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Regulation is driving growth at Mazars Back  
Regulation is opening up opportunities for Mazars, which is the seventh largest accountancy firm in Ireland with fee income of €16 million, according to the latest FINANCE Accountancy Survey. Joe Carr talks to Fiona Reddan about his ambitions for growth.
Since Joe Carr assumed the position of managing partner at Mazars Ireland in July 2002, the firm has continued to grow and prosper, buoyed by the strength of the economy, new opportunities opening up due to regulation, and growing sectors such as wealth management.
Joe Carr

Carr joined Mazars in 1985, and he has worked across a broad spectrum of management issues for several high profile corporate and institutional clients. Mazars currently employs 150 people in Dublin and Galway, and are continuing to grow. ‘Mazars sees itself as a national firm, and is constantly looking at opening new offices – I would envisage that we will expand further,’ says Carr.

He says that, ‘the essence of business is to grow and advance’, and that Mazars has a strategy focused on two main sectors - larger corporates, and small to medium enterprises (SMEs).

Mazars Ireland, which dropped the Chapman Flood Mazars name three or four years ago, is part of the Mazars International Association, which operates in 58 countries worldwide, with 5,300 employees and turnover of €500 million.

In the most recent FINANCE Accountancy Survey, published in October 2005, Mazars maintained its position as Ireland’s seventh largest accountancy firm. It performed well over the year, growing its fee income by 14 per cent, from €14 million to €16 million.

When asked whether Mazars’ ambition is to move up the Irish accountancy firm league table, from its present position of seventh, Carr says that ‘we focus on our own business rather the ladder’. But with the caveat that ‘we are ambitious to grow this business – on both the corporate and SME side’.

Regulation, such as Sarbanes-Oxley, has been a key driver of growth for Mazars, particularly in the area of Channel 2 non-statutory audit services to large corporates, due to the inability of the Big 4 firms to offer this service as well, due to conflicts of interest that arise.

‘This is opening up a lot of opportunity for a firm like Mazars,’ says Carr.

However, Carr says that regulation has its downside also, and is ‘becoming a little too demanding, relative to the benefits it brings’ for Irish businesses. He welcomes the Company Law Review Group’s revision of the Directors Compliance Statements introduced under Section 45 of the Companies (Audit & Accounting) Act 2003, which were deemed by the industry to be too onerous, and which the Government are now amending.

‘This is moving more towards making sense, and is a little more practical,’ he says, adding, ‘a minimum statement is welcome, but the requirements on directors is becoming a little unreasonable, you can’t prescribe too much’.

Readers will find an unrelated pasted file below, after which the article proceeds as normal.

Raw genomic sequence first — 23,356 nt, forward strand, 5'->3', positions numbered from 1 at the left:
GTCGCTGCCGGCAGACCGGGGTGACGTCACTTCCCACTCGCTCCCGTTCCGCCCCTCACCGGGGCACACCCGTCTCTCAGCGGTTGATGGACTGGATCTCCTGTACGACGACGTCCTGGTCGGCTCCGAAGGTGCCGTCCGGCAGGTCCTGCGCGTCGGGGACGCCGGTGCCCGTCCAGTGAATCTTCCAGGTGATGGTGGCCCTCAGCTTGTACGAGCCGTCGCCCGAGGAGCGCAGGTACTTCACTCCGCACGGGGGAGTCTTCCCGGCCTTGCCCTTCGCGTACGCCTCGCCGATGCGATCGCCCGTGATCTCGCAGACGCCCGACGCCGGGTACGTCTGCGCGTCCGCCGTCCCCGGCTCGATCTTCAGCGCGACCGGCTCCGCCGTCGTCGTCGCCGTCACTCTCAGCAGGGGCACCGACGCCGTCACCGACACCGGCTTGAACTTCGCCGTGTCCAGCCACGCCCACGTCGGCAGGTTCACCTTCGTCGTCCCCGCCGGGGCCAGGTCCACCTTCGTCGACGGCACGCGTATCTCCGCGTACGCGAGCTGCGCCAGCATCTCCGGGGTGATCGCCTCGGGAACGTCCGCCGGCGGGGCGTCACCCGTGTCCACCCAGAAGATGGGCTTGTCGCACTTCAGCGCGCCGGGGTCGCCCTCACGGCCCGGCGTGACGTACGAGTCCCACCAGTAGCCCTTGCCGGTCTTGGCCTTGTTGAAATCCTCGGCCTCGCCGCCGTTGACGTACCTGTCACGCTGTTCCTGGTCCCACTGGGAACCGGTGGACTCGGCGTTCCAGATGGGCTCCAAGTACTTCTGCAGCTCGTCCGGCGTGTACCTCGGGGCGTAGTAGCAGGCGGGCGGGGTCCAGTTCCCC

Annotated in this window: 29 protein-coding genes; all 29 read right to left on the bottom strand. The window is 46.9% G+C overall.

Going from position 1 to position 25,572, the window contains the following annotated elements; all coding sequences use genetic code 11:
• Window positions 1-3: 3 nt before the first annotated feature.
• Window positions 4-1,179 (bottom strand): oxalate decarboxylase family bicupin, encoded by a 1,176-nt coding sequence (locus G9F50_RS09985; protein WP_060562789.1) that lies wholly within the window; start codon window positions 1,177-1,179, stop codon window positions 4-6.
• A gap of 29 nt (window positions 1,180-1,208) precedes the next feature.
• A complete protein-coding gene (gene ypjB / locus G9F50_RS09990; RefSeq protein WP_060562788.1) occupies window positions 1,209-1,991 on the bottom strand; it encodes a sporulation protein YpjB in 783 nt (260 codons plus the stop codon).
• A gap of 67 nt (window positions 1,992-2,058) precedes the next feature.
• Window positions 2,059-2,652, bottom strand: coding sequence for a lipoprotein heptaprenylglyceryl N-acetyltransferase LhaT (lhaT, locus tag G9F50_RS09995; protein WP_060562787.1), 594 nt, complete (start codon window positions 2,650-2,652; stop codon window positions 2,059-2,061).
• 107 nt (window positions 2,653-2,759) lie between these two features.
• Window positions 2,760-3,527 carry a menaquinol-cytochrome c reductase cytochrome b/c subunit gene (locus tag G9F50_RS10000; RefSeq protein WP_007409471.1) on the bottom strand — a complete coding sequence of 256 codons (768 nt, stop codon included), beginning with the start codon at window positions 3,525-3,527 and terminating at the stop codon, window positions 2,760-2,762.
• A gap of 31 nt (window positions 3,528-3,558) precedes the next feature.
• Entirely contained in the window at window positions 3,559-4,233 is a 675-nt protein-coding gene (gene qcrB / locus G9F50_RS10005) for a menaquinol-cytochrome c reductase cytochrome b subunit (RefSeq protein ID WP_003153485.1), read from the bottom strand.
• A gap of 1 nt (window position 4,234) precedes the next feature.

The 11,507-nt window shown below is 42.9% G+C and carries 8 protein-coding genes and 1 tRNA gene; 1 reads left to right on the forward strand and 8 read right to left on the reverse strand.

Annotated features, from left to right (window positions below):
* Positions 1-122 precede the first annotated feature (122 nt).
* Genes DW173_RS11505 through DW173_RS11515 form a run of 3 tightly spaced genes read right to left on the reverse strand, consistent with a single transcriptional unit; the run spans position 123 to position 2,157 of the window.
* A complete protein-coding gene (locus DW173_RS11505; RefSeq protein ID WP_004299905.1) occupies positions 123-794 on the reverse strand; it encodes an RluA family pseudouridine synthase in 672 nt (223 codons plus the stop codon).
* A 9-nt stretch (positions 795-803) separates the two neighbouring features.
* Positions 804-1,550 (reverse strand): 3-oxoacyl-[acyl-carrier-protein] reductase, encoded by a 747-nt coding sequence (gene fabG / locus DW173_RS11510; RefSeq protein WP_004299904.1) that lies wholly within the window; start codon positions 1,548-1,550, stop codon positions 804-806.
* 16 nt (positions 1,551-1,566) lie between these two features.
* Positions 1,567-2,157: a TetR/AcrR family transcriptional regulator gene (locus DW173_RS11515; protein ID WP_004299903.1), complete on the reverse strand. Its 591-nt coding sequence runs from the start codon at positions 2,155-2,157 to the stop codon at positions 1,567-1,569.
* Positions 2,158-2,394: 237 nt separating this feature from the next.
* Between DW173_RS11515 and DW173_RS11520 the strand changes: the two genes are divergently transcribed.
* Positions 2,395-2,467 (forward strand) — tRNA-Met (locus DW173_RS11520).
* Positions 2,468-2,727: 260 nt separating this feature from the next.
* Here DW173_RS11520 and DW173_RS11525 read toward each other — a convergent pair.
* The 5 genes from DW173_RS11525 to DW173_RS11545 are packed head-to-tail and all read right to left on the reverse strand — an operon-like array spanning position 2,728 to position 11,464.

Tax is the fastest growing sector for Mazars, and they employ 30 people in the unit, one of Ireland’s largest tax divisions. Mazars has also started to move more into wealth management for the first time, and now has a dedicated wealth management team, says Carr.

Financial services is also a growing sector for the firm, and they advise both domestic and international banks based in Ireland.

On the SME side, a key driver of growth has been helping businesses to advance and grow, particularly amongst professional services firms such as consultants and architects, and the firm has been seeing a lot of growth from this.

He says that on the SME side that service firms need to move on an international basis, and to look outside of Ireland to keep their companies growing. As such more SME clients are using services across Europe, and quite a number are looking at investment abroad, particularly in Eastern Europe.

As regards the outlook for growth, Carr says that the accountancy industry mirrors the general business sector, and as long as the economy continues to grow, so will the accountancy sector.

One thing Carr would like to see introduced in Ireland are joint auditors. In France, all large companies need to have two auditors, as it ‘helps protect the independence of the audit function’ he says, adding that, ‘it is not any more expensive, and it helps improve the quality of auditing’.

Similar to the majority of managing partners responding to the FINANCE Accountancy Survey, Carr says that staffing is the biggest issue facing the industry. ‘The pressure to get excellent staff is very important – as a service business is dependent on having an excellent staff’.

The key shortage is at a more senior level, says Carr. ‘There are two things that you need – technical competence and experience,’ he says, and adds that Mazars is experiencing the same problem in branches abroad.

International Financial Reporting Standards (IFRS) were introduced in January of this year, but Carr says the jury is out on them. ‘Standardisation is important, but I wonder if parts of the new standards are necessary,’ he says.

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